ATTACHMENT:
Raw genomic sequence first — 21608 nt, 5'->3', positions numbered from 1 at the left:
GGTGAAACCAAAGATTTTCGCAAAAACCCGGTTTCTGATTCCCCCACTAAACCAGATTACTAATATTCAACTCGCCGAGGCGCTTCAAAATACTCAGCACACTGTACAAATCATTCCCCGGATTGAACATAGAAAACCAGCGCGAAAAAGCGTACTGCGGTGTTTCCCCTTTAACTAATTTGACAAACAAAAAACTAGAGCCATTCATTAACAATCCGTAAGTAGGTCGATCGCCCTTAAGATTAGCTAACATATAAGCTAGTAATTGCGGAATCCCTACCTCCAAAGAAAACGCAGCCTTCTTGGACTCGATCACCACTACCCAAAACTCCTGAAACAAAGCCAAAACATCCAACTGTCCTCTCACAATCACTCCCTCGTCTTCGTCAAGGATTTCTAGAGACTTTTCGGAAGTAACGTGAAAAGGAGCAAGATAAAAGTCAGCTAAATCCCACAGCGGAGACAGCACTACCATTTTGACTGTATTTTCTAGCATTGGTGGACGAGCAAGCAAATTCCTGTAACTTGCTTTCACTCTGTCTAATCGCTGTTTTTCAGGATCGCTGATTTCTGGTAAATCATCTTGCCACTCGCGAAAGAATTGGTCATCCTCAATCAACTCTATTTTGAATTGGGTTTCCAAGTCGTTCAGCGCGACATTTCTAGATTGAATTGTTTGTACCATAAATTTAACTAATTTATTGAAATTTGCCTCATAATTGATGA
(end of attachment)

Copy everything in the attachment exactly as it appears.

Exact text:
Raw genomic sequence first — 21608 nt, 5'->3', positions numbered from 1 at the left:
GGTGAAACCAAAGATTTTCGCAAAAACCCGGTTTCTGATTCCCCCACTAAACCAGATTACTAATATTCAACTCGCCGAGGCGCTTCAAAATACTCAGCACACTGTACAAATCATTCCCCGGATTGAACATAGAAAACCAGCGCGAAAAAGCGTACTGCGGTGTTTCCCCTTTAACTAATTTGACAAACAAAAAACTAGAGCCATTCATTAACAATCCGTAAGTAGGTCGATCGCCCTTAAGATTAGCTAACATATAAGCTAGTAATTGCGGAATCCCTACCTCCAAAGAAAACGCAGCCTTCTTGGACTCGATCACCACTACCCAAAACTCCTGAAACAAAGCCAAAACATCCAACTGTCCTCTCACAATCACTCCCTCGTCTTCGTCAAGGATTTCTAGAGACTTTTCGGAAGTAACGTGAAAAGGAGCAAGATAAAAGTCAGCTAAATCCCACAGCGGAGACAGCACTACCATTTTGACTGTATTTTCTAGCATTGGTGGACGAGCAAGCAAATTCCTGTAACTTGCTTTCACTCTGTCTAATCGCTGTTTTTCAGGATCGCTGATTTCTGGTAAATCATCTTGCCACTCGCGAAAGAATTGGTCATCCTCAATCAACTCTATTTTGAATTGGGTTTCCAAGTCGTTCAGCGCGACATTTCTAGATTGAATTGTTTGTACCATAAATTTAACTAATTTATTGAAATTTGCCTCATAATTGATGA